C215 – Midnight Dreams

Signal Gallery, London
23 July – 7 August

Globetrotter C215 hails from France and burst into the upper echelon of acclaimed street artists with an appearance as one of Banksy’s invited anointees at the 2008 Cans Festival in London. He followed this with a worldwide campaign of gritty single layer portraits of anonymous grizzled street people.

C215 – London 2008

His third London solo show (if we correctly recall one at Pure Evil’s or is that only in our alcohol befuddled imagination?), the second at Signal Gallery, introduces a marked change in subject and style. C215 told us he has spend the last four years working almost exclusively with subjects from the streets, whether they be people or street scenes. He built up a repertoire of some 800 stencil images but used this street stock regardless of whether he was painting on the streets or doing gallery work.

C215 – London 2008

For C215, the key element of his work always has been the street, a homage to that environment and the people who through necessity or misfortune have to make the streets their home. With the epic catalogue of work developed for this theme, C215 says he now feels the freedom to separate his work of the streets from the work on the gallery.

2010 (honest – that’s the title)

C215 had come to recognise a regrettable paradox between his desire to work for the streets and his growing gallery significance, it discomforts him to feel he might be moving into a genre of artist who profits from the street communities rather than just document, celebrate and give back. With this show C215 marks a clear separation in that the subjects are almost entirely un-touched by the influence of homeless street dwellers.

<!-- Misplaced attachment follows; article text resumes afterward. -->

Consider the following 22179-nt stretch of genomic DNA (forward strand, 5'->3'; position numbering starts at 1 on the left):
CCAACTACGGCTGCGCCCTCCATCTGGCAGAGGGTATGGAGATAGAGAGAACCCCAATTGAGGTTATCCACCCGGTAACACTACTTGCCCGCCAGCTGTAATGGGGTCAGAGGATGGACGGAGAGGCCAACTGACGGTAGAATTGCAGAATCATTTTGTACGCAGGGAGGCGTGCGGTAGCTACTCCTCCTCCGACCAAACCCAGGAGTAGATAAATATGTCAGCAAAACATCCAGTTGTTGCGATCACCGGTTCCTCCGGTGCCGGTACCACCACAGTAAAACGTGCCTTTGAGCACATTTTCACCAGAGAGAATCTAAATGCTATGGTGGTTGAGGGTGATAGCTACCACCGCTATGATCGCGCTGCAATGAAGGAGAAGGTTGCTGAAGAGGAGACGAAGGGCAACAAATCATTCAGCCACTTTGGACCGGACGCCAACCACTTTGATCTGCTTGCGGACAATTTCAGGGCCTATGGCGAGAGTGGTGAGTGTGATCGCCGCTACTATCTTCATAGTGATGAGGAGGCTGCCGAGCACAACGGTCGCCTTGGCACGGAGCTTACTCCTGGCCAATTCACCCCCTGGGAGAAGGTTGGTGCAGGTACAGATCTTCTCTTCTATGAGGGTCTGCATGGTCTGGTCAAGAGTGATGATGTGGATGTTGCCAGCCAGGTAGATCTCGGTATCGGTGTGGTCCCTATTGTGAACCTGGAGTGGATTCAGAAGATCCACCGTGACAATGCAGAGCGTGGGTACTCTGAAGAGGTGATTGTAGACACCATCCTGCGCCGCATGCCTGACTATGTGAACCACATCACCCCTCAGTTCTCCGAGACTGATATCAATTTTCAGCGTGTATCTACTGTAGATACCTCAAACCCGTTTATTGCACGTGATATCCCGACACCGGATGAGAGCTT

C215 has dramatically broadened the colour pallete in this work, gone are the almost two tone sweeps and sepia styling of paste compositions. The application of colour on the faces now seems to be more about contour than skin tone and texture, the backgrounds are more about loose abstract rather than the patterned background he preferred in the past.


The coherent direction in this collection is the link between visage and mind. Apparently each of the subjects is based around friends, family and people familiar to C215 rather than anonymous people from the streets. The abstract background becomes a glimpse into the state of mind and various levels of frenetic mental activity. Sometimes the background speaks of confusion, others intense motion and speeding neurons.

Lost Mind

Yet occasionally C215 slips down the gears to serenity, almost


With is background as a street artist C215 of course prefers anything but canvas, the compositions here are executed on a variety of bits of recycled wood, “salvaged” street signs and other random bits of metal.


Amusingly, the picture that lends its title to the title of the show is actually a painting of a mannequin

Midnight Dreams

Clearly the greater work that goes into each of the pictures doesn’t transpose easily to the thirty second hit of a single layer stencil but we have recently seen examples of this more colourful direction on some legal walls.

Signal Gallery – 2010

C215 has managed to maintain the integrity of his relationship to the streets by now differentiating his gallery product, he doesn’t do the indoor spectacular or epic stunt installation of some of his street art peers (yet?) but concentrates on producing consistently gorgeous paintings. This is a lush show, well worth popping in to Signal Gallery to experience if you get the chance.

More photos of Midnights Dream artworks here.

0 replies on “C215 – Midnight Dreams”

hee hee – thanks for the steer, I read Vandalog avidly every day (via email) but i wouldn't have ever seen that dialogue in the comments.

if Graffoto feels negative (often) about a show we can't be arsed to write about it. As a consequence, we only publish (generally) positive stuff and just grin and bear the consequence of maybe looking like gallery bitches.

RJ's link between C215's early stuff and Artiste Ouvrier does puzzle me.

ps – just cos we don't write about a show doesn't mean you should deduce we were negative about it, probably either there wasn't time or the word well just ran dry.

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